Nigeria: Authorities must protect schools from deadly attacks
The Nigerian government must act to prevent attacks on schools to protect Children's rights’s lives and their right to education, said Amnesty International after 30 people were reportedly killed in an attack on a boarding school by an armed Islamist group on Saturday.
Secondary schools have been ordered to close across Nigeria’s north-eastern state of Yobe following the pre-dawn attack on Government Secondary School in Mamudo, near Potiskum, in which 29 students and one teacher were killed and buildings set alight.
Lucy Freeman, Amnesty International's Deputy Director for Africa, said:
“The protection of Children's rights’s lives is paramount, and the Nigerian government has a duty to ensure that the country’s educational sector is not further threatened by the killing and intimidation of students and teachers and the destruction of school buildings.
“Such attacks violate the right to life and undermine the right to education for thousands of Children's rights in northern Nigeria. They must stop immediately.
“The Nigerian authorities must investigate these attacks and bring those responsible to justice in fair trials without recourse to the death penalty.”
It is not yet known who is responsible for the attack although the group Boko Haram has claimed responsibility for several attacks on schools in the past.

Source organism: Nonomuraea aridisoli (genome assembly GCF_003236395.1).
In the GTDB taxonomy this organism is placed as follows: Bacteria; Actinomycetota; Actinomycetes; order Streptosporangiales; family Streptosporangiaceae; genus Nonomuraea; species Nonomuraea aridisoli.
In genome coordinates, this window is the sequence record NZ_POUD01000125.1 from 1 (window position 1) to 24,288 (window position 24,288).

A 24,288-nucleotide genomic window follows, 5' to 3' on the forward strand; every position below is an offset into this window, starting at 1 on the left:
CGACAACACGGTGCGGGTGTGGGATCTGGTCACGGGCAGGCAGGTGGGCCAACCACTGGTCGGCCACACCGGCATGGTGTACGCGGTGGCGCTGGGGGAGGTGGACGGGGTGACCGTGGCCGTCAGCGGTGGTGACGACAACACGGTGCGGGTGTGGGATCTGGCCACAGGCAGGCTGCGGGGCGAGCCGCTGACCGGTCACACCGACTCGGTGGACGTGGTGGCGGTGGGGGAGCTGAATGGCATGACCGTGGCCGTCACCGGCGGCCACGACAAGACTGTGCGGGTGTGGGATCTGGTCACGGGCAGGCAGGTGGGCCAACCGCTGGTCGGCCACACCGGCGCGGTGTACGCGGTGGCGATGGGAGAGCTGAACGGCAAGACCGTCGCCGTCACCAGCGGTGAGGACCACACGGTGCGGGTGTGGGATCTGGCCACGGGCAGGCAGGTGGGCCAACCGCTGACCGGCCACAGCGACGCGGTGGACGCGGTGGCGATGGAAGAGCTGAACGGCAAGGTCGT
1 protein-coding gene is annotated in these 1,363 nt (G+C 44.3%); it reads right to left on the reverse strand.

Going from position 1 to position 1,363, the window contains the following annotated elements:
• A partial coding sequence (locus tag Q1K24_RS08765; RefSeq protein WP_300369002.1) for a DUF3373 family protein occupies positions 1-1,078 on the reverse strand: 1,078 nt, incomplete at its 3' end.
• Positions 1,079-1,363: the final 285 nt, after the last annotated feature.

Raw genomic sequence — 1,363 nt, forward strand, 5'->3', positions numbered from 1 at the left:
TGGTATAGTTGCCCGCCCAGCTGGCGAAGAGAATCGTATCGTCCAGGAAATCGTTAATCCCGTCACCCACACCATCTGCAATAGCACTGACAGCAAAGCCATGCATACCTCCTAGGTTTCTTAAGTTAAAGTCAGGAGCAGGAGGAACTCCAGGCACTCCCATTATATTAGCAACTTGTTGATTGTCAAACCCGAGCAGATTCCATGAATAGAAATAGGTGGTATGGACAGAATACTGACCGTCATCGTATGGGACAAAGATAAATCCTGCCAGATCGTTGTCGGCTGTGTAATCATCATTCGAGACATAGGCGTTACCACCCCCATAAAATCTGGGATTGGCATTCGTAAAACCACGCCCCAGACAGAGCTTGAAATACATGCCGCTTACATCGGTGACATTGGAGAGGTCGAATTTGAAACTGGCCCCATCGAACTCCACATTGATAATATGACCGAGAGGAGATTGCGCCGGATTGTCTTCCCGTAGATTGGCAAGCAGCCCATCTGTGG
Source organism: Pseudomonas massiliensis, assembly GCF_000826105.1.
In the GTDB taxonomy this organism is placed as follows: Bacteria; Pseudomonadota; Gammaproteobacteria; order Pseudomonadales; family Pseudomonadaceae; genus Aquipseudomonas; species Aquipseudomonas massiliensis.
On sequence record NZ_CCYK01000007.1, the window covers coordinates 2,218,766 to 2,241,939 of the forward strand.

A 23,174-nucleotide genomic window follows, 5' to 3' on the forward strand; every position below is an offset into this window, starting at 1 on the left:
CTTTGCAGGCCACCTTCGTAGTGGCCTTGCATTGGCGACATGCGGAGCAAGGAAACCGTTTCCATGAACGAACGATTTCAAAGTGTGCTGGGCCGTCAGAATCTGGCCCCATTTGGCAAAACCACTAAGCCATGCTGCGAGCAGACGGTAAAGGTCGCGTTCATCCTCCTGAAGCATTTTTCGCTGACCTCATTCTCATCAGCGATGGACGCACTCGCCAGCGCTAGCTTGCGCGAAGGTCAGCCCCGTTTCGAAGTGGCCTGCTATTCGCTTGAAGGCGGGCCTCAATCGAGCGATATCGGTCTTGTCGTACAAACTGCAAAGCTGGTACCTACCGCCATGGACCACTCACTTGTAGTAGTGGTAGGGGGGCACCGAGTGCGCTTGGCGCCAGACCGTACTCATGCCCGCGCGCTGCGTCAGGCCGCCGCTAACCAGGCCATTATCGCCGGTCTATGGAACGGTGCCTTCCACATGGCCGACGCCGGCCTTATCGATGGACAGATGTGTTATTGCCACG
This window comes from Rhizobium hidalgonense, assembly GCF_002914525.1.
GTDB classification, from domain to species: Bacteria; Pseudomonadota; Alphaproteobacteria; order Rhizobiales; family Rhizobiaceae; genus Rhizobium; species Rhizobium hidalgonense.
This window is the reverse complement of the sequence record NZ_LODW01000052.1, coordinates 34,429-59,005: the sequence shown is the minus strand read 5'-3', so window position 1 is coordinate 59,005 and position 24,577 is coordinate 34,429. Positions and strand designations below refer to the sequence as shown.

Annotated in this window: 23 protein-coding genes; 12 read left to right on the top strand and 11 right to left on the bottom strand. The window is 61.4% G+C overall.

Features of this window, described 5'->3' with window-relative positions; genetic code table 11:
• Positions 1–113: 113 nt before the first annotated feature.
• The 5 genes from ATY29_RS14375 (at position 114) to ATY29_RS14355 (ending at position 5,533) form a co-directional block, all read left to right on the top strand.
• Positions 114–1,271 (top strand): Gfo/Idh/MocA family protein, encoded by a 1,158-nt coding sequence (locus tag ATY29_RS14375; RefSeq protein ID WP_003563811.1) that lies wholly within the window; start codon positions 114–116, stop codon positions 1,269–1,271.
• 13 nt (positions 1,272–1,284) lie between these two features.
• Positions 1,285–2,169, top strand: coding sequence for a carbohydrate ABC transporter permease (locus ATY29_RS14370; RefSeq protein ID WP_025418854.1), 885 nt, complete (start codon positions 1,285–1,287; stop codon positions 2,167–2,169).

According to information received by Amnesty International, dozens of Children's rights who fled to the bush after Saturday’s attack are still unaccounted for.
Since January 2013, around 30 schools have been reportedly burnt, damaged or destroyed by suspected Boko Haram members in the neighbouring state of Borno alone.
The attacks have ranged from killing teachers in full view of school Children's rights to destroying school buildings. Many schools have reportedly been forced to close as a result of the attacks.
Boko Haram translates as "Western education is forbidden".
The destruction and damage of school infrastructure and facilities grossly reduces the availability of and access to education for many Children's rights in northern Nigeria where sectarian violence continues.
Lucy Freeman added:
“When education institutions are targeted or attacked, the damage and consequences can be major and far-reaching. Access to basic education in a country where education is mostly seen as a privilege, requires that proper structures and services are in place and that students can access adequate books and materials.”
The Nigerian government is obliged under the African Charter on the Rights and Welfare of the Child to which Nigeria is a state party to “take measures to encourage regular attendance at schools”.